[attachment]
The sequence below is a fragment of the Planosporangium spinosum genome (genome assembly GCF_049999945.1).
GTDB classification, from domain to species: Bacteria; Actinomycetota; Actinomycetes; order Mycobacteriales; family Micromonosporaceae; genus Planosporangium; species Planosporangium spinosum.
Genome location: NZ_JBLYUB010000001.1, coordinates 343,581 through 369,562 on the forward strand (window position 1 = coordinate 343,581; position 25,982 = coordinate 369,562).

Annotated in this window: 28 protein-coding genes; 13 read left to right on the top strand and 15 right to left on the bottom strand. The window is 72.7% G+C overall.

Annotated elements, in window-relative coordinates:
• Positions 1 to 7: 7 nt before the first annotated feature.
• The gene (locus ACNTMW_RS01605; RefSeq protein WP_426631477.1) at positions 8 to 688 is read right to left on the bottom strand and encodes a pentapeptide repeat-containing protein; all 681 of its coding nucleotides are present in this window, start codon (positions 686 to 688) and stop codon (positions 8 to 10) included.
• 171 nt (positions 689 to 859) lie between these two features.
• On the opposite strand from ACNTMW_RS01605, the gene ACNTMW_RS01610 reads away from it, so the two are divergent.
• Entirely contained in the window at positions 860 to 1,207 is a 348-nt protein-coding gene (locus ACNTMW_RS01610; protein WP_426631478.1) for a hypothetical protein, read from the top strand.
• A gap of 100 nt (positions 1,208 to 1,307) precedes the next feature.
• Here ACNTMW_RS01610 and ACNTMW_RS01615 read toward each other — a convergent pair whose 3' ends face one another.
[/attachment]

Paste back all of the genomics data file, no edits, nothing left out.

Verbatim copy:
The sequence below is a fragment of the Planosporangium spinosum genome (genome assembly GCF_049999945.1).
GTDB classification, from domain to species: Bacteria; Actinomycetota; Actinomycetes; order Mycobacteriales; family Micromonosporaceae; genus Planosporangium; species Planosporangium spinosum.
Genome location: NZ_JBLYUB010000001.1, coordinates 343,581 through 369,562 on the forward strand (window position 1 = coordinate 343,581; position 25,982 = coordinate 369,562).

Annotated in this window: 28 protein-coding genes; 13 read left to right on the top strand and 15 right to left on the bottom strand. The window is 72.7% G+C overall.

Annotated elements, in window-relative coordinates:
• Positions 1 to 7: 7 nt before the first annotated feature.
• The gene (locus ACNTMW_RS01605; RefSeq protein WP_426631477.1) at positions 8 to 688 is read right to left on the bottom strand and encodes a pentapeptide repeat-containing protein; all 681 of its coding nucleotides are present in this window, start codon (positions 686 to 688) and stop codon (positions 8 to 10) included.
• 171 nt (positions 689 to 859) lie between these two features.
• On the opposite strand from ACNTMW_RS01605, the gene ACNTMW_RS01610 reads away from it, so the two are divergent.
• Entirely contained in the window at positions 860 to 1,207 is a 348-nt protein-coding gene (locus ACNTMW_RS01610; protein WP_426631478.1) for a hypothetical protein, read from the top strand.
• A gap of 100 nt (positions 1,208 to 1,307) precedes the next feature.
• Here ACNTMW_RS01610 and ACNTMW_RS01615 read toward each other — a convergent pair whose 3' ends face one another.